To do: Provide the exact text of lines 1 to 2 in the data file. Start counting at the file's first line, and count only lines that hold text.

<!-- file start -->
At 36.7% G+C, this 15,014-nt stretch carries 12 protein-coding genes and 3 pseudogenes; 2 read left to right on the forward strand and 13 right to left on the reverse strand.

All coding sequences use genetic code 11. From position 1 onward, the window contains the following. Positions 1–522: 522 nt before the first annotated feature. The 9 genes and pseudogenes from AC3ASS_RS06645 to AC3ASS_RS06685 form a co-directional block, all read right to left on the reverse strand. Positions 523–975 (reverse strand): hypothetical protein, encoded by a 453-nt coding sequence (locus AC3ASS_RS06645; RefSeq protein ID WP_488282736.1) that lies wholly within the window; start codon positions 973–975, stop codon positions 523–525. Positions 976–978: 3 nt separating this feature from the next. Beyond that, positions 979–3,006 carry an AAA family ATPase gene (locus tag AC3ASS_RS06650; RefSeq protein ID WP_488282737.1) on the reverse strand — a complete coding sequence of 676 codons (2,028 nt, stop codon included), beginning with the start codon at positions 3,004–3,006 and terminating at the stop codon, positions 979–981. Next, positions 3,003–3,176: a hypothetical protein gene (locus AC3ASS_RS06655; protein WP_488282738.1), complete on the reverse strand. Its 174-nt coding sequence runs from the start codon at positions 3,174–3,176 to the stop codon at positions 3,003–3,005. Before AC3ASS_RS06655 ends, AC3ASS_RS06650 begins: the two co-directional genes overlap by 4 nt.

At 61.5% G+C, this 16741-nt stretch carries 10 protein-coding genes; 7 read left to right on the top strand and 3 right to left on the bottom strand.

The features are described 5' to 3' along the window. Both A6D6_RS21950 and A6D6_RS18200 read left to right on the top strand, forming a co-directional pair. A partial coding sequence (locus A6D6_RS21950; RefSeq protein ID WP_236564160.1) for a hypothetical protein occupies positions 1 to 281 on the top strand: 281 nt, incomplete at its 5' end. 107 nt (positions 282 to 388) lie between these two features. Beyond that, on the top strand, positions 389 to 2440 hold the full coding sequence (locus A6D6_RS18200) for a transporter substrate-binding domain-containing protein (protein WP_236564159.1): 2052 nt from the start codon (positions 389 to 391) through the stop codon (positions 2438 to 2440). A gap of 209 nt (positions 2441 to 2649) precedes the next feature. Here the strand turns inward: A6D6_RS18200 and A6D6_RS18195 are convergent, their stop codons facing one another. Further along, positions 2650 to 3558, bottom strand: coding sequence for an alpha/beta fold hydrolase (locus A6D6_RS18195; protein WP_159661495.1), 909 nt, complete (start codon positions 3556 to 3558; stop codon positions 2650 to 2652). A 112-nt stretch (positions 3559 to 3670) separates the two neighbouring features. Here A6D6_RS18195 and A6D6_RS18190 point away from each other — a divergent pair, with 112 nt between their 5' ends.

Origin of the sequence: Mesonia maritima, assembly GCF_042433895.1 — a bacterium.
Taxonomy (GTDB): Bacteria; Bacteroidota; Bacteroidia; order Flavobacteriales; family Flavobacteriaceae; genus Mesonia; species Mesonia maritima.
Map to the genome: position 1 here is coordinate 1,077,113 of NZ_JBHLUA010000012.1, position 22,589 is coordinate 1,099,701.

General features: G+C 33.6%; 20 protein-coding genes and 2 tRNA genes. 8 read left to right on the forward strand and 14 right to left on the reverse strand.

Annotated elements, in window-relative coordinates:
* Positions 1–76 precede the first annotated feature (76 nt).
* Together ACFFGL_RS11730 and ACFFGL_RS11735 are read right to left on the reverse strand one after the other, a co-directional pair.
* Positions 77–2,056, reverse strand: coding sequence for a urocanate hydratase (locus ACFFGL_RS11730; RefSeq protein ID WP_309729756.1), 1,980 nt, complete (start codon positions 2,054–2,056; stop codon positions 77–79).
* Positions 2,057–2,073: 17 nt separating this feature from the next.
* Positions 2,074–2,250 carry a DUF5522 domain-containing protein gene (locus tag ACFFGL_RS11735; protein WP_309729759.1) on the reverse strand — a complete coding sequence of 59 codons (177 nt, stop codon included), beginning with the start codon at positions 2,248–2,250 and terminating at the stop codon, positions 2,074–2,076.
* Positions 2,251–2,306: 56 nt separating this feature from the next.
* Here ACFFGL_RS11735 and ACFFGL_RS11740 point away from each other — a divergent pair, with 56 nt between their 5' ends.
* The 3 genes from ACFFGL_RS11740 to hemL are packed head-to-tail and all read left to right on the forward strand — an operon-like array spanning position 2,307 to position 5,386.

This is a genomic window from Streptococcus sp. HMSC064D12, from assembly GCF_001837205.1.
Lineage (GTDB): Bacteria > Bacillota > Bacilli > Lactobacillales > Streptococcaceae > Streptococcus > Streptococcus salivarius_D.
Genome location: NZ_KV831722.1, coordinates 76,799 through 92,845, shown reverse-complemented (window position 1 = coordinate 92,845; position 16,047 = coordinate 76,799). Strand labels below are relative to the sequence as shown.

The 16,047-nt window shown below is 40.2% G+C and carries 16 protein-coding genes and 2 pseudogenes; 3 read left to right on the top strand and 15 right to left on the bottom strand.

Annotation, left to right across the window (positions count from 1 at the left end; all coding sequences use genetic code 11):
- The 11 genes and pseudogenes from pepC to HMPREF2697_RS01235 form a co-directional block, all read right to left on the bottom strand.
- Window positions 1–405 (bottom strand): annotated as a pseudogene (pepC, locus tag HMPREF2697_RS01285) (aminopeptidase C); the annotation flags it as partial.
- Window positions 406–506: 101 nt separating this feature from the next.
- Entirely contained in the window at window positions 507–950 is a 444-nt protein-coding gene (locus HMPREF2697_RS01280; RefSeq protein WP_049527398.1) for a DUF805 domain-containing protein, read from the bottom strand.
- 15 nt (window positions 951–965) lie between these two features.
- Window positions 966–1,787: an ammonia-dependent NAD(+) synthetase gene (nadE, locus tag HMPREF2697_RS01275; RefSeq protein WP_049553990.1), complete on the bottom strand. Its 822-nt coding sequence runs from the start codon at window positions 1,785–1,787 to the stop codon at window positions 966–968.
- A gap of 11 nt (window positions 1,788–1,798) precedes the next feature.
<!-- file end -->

At 36.7% G+C, this 15,014-nt stretch carries 12 protein-coding genes and 3 pseudogenes; 2 read left to right on the forward strand and 13 right to left on the reverse strand.

All coding sequences use genetic code 11. From position 1 onward, the window contains the following. Positions 1–522: 522 nt before the first annotated feature. The 9 genes and pseudogenes from AC3ASS_RS06645 to AC3ASS_RS06685 form a co-directional block, all read right to left on the reverse strand. Positions 523–975 (reverse strand): hypothetical protein, encoded by a 453-nt coding sequence (locus AC3ASS_RS06645; RefSeq protein ID WP_488282736.1) that lies wholly within the window; start codon positions 973–975, stop codon positions 523–525. Positions 976–978: 3 nt separating this feature from the next. Beyond that, positions 979–3,006 carry an AAA family ATPase gene (locus tag AC3ASS_RS06650; RefSeq protein ID WP_488282737.1) on the reverse strand — a complete coding sequence of 676 codons (2,028 nt, stop codon included), beginning with the start codon at positions 3,004–3,006 and terminating at the stop codon, positions 979–981. Next, positions 3,003–3,176: a hypothetical protein gene (locus AC3ASS_RS06655; protein WP_488282738.1), complete on the reverse strand. Its 174-nt coding sequence runs from the start codon at positions 3,174–3,176 to the stop codon at positions 3,003–3,005. Before AC3ASS_RS06655 ends, AC3ASS_RS06650 begins: the two co-directional genes overlap by 4 nt.